“I heard you scream,” said Kuluck and there was that vaguely threatening smile again, barely a twitch of the lip. “Come. Rest. We can talk while Blasphemy… works her magic.”
Blasphemy scowled at Kuluck as she helped Scott between the trees and into the camp, which was little more than a campfire burning low within a circle of stones.
Kuluck stood away from the fire while Blasphemy added some logs to it. The Interloper sagged to the ground, exhausted. The pain in his ankle was a steady pulse that travelled up his leg and settled in his hips. He groaned.
From one of her many pockets, Blasphemy took out another bundle of leaves. Once again she began to work them into a salve. Scott leaned on one elbow and asked her what the plant was called.
“Chara,” she said. “Or sometimes… hero leaf. It has many useful properties.”
“Unfortunately it cannot restore my eyesight,” said Kuluck.
Blasphemy smiled at some joke the Interloper did not understand. “Don’t be fooled, Interloper: Kuluck might be blind but he can see just as well as we can,” she said. “Although, perhaps, not in the same way.”
A chill cut through Scott, but he could not say why.
“Don’t be scared, Interloper,” said Kuluck, his nostrils were twitching.
“I’m not scared, I…” the Interloper realised that he was lying. “How do you know?”
“Humans emit a variety of odours. Fear is one of the more obvious.”
“Humans…” Scott turned the word over in his mouth. Blasphemy was stoking the fire now and placing some of the crushed leaves into a tin, along with some water. She rested the cup alongside the flames and the heady, comforting smell of chara began to fill the clearing. The smell was somehow both calming and somehow served to sharpen Scott’s senses.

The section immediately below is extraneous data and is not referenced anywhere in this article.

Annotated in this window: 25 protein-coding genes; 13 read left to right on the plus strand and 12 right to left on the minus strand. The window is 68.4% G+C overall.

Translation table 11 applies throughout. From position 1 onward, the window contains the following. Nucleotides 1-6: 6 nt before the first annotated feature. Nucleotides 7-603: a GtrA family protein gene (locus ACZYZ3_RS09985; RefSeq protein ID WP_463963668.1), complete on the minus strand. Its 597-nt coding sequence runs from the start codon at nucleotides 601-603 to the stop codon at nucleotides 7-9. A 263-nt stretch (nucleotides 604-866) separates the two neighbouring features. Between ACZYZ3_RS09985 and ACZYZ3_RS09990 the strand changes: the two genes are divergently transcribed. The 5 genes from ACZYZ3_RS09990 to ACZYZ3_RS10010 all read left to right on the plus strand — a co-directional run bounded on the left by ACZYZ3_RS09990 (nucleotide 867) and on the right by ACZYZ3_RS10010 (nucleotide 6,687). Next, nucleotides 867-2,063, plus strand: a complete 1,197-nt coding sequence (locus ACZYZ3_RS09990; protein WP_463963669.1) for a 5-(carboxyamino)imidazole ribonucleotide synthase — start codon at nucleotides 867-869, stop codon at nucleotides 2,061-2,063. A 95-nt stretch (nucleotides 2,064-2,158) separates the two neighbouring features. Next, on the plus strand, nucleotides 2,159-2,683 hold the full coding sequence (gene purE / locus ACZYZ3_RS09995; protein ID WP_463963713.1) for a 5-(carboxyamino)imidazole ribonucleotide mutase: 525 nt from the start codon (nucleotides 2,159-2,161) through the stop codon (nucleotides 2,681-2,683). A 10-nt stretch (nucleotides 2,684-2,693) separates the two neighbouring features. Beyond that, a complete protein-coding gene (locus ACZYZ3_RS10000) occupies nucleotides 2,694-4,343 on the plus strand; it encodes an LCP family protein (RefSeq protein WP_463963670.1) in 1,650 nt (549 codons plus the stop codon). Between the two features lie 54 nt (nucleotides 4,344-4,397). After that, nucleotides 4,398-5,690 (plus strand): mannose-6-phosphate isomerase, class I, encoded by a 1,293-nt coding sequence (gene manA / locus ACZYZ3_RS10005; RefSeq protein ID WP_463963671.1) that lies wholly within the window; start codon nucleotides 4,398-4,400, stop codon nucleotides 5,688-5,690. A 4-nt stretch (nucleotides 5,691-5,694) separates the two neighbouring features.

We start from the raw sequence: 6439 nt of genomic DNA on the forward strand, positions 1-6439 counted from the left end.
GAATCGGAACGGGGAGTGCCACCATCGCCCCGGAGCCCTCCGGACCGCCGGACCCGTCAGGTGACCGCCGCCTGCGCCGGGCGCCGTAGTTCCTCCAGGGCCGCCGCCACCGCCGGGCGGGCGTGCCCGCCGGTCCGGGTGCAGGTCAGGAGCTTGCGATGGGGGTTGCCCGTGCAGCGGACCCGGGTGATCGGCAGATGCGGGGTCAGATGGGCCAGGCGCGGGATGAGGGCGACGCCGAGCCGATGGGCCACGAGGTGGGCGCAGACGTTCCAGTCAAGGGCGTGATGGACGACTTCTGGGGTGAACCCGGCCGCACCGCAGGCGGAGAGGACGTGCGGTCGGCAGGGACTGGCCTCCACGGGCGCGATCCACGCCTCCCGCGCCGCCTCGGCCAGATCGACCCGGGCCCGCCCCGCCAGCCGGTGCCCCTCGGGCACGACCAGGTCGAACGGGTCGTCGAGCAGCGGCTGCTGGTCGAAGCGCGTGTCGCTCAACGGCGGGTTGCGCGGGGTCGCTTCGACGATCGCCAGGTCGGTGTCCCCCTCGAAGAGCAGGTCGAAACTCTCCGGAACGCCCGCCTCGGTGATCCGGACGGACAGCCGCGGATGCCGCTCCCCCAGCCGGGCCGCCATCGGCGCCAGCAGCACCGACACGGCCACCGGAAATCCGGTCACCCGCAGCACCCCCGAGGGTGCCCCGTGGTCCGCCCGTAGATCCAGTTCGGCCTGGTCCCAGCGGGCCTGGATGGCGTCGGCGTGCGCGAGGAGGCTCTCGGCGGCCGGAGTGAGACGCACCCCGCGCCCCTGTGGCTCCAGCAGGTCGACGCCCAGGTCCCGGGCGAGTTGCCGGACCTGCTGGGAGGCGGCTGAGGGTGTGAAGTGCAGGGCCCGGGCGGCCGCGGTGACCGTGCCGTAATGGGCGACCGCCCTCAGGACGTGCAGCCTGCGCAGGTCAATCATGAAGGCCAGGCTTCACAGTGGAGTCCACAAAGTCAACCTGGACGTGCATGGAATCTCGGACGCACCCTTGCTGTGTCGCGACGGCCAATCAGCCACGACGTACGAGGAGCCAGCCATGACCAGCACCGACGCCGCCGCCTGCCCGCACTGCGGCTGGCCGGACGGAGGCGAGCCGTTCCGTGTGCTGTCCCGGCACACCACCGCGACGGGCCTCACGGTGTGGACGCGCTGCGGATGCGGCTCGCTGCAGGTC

“I am Upir,” said Kuluck. Something in the way that he said the words made them sound like an admission of guilt. He did not seem proud of what he was. The Interloper still felt afraid, though he did not recognise the word.
“Here,” Blasphemy handed Scott a small cup—made from the shell of a tree nut—into which she had decanted a small amount of the warm liquid. “Sip it. Slowly.”
Distracted, Scott blew on the liquid. Steam wafted from the surface of the cup. He took a sip and found that it helped with the pain in his ankle much more quickly than he expected, though the bitterness of the tea made him grimace.
“There is another word,” said Blasphemy. “An old word… vampire.”
That word sent images flashing through Scott’s mind like a rapidly spinning film reel—stone and fangs and blood. So much blood, pouring from above and striking the ground like raindrops. It was her blood, but Scott could not remember who she was; or why to think of her caused him so much pain.
The musty emptiness of death overwhelmed him. Unconsciously he sought out the stick. Loss and loneliness struck him like a fist in his gut. And yet, impossibly, he also felt certain that this was exactly where he was supposed to be.
“You are right to fear upir, Interloper,” said Kuluck. “But you have nothing to fear from me.”
Blasphemy rested her hand on the walking stick and Scott allowed her to take it from him. She gave him a small, rough blanket to wrap himself in and told him to rest. He chuckled to himself and drained the rest of the chara. He didn’t know what was funny.
Despite Blasphemy’s insistence that it was safe for him to go to sleep, Scott resolved to stay awake. He stared deep into the dancing flames of the campfire and the diminishing circle of light that closed in around it. The forest made even stranger noises in the night and the trees seemed to rearrange their positions each time the Interloper closed his eyes until the fire was no longer bright enough to illuminate them. And then, at last, with the fire dwindling to little more than embers, Scott Dyson—at last, the Interloper—fell into a deep and dreamless sleep.